“This virus is yet to be fully defined, so everyone should take great precaution. For example, we know the pattern of the flu – how it impacts various groups of society. COVID-19 is proving to be much more serious than the flu for about 15% of the people who fall ill; this is NOT limited to those who are over 65, though older age groups do seem to be more vulnerable. The COVID-19 infection can begin with typical flu-like symptoms, such as a fever or cough, but can rapidly evolve into shortness of breath, with persistent pain in the chest, confusion and bluish lips or face. It can also be relatively asymptomatic. We do not yet understand why it affects people so differently nor are we able to entirely predict who will be severely infected and who will not.

“Because this is a communicative disease that is transmitted to other human beings through droplets, if a sick person or unknown carrier touches a doorknob or coughs, a healthy person could potentially contract the virus after touching the same doorknob or by being in the vicinity of the person who coughed. Given its severity in some cases, great precaution is the best possible defense. Additionally, we do not have a medicine that can cure COVID-19, so if you were to exhibit these emergency symptoms, the hospital could only provide supportive measures and life-saving intervention.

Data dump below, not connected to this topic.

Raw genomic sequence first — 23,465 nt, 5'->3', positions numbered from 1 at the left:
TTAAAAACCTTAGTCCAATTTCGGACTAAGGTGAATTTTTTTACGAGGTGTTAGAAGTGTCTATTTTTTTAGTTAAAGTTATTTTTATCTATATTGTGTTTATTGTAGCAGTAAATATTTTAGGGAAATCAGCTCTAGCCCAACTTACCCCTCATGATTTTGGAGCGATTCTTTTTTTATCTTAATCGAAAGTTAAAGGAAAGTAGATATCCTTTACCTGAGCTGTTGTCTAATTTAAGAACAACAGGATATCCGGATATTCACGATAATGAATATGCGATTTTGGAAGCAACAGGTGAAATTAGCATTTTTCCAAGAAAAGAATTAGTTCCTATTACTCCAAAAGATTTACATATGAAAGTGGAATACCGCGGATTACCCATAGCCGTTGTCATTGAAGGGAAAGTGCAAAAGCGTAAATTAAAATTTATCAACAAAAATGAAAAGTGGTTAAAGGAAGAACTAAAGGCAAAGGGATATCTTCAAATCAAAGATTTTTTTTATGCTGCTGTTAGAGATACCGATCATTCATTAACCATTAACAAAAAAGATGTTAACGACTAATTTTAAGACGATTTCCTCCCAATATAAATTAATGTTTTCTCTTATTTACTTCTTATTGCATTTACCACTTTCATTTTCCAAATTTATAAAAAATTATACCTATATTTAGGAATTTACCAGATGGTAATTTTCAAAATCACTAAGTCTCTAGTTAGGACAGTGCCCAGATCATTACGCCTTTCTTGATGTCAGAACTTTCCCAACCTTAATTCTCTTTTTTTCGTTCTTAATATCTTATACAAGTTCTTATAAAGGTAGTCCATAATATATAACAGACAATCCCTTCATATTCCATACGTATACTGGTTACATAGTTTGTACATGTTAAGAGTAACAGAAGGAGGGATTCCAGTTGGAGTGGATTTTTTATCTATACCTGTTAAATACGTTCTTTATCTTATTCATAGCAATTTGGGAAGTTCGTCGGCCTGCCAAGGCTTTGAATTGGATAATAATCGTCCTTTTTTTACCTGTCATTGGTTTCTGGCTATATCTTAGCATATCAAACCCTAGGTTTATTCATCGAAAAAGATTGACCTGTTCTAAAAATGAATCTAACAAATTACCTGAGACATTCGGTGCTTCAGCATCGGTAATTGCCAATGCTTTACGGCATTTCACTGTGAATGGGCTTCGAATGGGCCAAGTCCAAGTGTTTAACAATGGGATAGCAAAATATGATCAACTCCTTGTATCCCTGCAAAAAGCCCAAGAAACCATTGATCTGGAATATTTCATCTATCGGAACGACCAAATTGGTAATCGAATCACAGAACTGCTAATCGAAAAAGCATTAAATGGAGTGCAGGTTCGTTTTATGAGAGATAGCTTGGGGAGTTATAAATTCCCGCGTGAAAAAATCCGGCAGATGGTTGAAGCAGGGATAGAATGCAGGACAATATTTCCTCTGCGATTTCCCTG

“This is why it is so important to practice social distancing or self-isolation to flatten the curve. Doing this is the best way to help hospitals through this time and lessen the anticipated patient surge. With that, alongside the generosity of our community, we will get us through this together.”

On Monday New York Governor Andrew Cuomo urged health care workers from other states to join the fight against coronavirus in New York state where the number of deaths has skyrocketed.

It was announced Tuesday that Cuomo’s brother had tested positive for the virus.

“As governor of New York, I am asking health care professionals across the country: If you don’t have a health care crisis in your community, please come help us in New York now,” Cuomo said.